Not every keyword you use for search is going to get you relevant traffic on the content network, but sometimes they’ll surprise you. Some keywords, especially those with very broad meanings, may match to sites with an audience that isn’t exactly within your normal target range. For example, say you advertise for a fashion design school. An ad group which contains “fashion design” and “fashion designing” as keywords is much likely to create a situation where your ads show up on fashion design game websites, fashion advice websites, and any other number of locations related to fashion which may or may not convert well for you. It’s worth introducing these keywords to see if the audience on these sites converts well, but it’s also well worth separating them from keywords such as “fashion design school” or “fashion design college”, because yes, Google knows they are different things, and these keywords are likely to be matched to very different sites than the first two. Google’s recently introduced predetermined audience-targeting options (which are not yet available for all advertisers) look to the goal of targeting your audience of interest specifically rather than allowing a complicated algorithm to match your keywords to sites with similar content, but the audiences currently available, even to those advertisers who have this function, are fairly broad, therefore it will continue to be useful to use this type of testing.
Be creative in eliminating non-productive traffic.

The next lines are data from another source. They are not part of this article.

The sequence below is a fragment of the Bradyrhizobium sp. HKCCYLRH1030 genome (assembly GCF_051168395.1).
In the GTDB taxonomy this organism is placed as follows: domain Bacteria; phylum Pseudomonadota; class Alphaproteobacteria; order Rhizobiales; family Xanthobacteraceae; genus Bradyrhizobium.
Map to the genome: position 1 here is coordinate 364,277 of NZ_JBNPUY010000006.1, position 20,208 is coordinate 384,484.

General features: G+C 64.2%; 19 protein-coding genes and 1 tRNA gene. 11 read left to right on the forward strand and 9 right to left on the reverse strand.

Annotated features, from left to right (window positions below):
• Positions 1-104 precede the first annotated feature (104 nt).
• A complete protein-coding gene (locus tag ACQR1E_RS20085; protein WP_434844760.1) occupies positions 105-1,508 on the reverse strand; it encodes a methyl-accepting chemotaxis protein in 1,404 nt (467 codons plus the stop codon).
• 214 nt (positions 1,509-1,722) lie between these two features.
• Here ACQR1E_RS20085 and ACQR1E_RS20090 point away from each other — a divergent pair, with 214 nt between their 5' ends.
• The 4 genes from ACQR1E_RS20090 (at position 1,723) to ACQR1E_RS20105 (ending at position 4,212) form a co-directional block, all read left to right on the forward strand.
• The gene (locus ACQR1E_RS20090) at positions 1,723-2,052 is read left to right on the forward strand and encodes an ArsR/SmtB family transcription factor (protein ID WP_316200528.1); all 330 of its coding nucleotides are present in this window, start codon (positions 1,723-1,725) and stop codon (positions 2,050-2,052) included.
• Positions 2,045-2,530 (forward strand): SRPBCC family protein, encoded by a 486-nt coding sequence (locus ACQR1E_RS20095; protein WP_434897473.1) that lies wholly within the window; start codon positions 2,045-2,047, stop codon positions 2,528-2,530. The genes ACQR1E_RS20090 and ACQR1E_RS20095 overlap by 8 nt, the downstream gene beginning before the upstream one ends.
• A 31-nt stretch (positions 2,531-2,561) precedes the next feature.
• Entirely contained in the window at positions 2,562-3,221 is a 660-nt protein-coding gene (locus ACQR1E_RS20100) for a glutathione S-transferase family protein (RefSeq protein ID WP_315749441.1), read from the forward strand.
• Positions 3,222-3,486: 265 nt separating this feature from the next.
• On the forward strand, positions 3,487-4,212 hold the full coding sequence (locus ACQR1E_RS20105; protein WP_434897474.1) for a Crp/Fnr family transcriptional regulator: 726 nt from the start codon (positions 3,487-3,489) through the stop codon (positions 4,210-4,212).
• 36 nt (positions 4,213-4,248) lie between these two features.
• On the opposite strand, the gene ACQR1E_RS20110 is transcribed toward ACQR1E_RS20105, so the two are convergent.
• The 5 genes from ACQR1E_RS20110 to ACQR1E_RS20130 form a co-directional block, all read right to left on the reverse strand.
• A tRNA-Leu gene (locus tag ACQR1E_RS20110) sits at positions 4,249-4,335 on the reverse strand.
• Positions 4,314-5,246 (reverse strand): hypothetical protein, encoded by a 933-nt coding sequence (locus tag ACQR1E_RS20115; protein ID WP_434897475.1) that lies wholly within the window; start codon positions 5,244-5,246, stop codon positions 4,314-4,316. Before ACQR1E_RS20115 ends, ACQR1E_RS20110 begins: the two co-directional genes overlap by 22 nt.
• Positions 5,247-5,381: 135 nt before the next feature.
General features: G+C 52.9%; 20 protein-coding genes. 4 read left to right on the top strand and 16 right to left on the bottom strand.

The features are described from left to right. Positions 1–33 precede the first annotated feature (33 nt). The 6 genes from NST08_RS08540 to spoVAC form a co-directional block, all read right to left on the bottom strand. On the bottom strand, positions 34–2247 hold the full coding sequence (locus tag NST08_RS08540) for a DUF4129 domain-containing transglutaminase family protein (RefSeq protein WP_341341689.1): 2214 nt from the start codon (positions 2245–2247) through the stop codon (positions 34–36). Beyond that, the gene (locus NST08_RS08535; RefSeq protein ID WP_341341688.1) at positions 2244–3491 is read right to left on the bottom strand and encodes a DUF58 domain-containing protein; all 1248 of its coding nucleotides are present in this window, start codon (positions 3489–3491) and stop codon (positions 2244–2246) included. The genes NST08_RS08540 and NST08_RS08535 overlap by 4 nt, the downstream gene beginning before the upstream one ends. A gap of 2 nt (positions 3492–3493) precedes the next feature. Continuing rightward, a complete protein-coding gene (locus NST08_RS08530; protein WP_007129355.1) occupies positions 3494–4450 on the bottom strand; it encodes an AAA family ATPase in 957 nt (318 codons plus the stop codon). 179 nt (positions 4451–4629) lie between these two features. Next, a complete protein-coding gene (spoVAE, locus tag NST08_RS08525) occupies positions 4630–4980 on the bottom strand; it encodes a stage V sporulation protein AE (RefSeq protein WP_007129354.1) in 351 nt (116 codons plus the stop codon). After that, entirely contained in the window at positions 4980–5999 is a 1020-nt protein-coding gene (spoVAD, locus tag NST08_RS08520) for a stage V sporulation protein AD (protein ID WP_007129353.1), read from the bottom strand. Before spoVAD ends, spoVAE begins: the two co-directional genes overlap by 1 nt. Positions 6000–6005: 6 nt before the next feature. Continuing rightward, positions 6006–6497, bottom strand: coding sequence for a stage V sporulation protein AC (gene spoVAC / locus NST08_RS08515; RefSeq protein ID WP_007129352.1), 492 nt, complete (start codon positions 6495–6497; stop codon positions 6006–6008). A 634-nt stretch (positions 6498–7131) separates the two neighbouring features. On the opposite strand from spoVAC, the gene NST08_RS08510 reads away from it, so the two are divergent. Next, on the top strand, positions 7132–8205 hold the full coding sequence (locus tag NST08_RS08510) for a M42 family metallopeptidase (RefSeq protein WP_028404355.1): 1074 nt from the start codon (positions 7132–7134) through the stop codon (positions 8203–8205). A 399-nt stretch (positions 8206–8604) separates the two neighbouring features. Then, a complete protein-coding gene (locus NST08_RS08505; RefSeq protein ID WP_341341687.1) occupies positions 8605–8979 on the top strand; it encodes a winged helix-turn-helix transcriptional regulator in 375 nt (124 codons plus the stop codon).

This is a constant uphill climb for me. The problem is that in a well-managed ad group on the content network, your cost is often driven up by a lot of websites spending, individually, a very small amount of money. In the past we have set a “cost without converting” limit that is well below our goal CPL and excluded any sites that had not converted within a 60 day date range but had spent more than that set exclusion limit. This works to lower CPL to some extent, but it’s not as effective as I’d like, and it also presents the problem that you are also eliminating sites that had a chance of converting before they reached your CPL goal (this is why we used at least a 60 day date range- to give new sites a chance to perform well). There is an additional problem in that it’s fairly ineffective to eliminate sites at the URL level: you can add a million excluded URLs, and your CPL might never go down, because for most domains you will only show on a given URL a few times. Excluding at the domain level blocks much more non-converting traffic, but the danger of excluding domains is that there is the potential, if you exclude a domain based on the poor performance of a few of its URLs without evaluating entire-domain performance, that you will also exclude converting traffic. We’ve recently been using another method for reducing multiple-small-spend sources without reducing conversions which I think has been very helpful: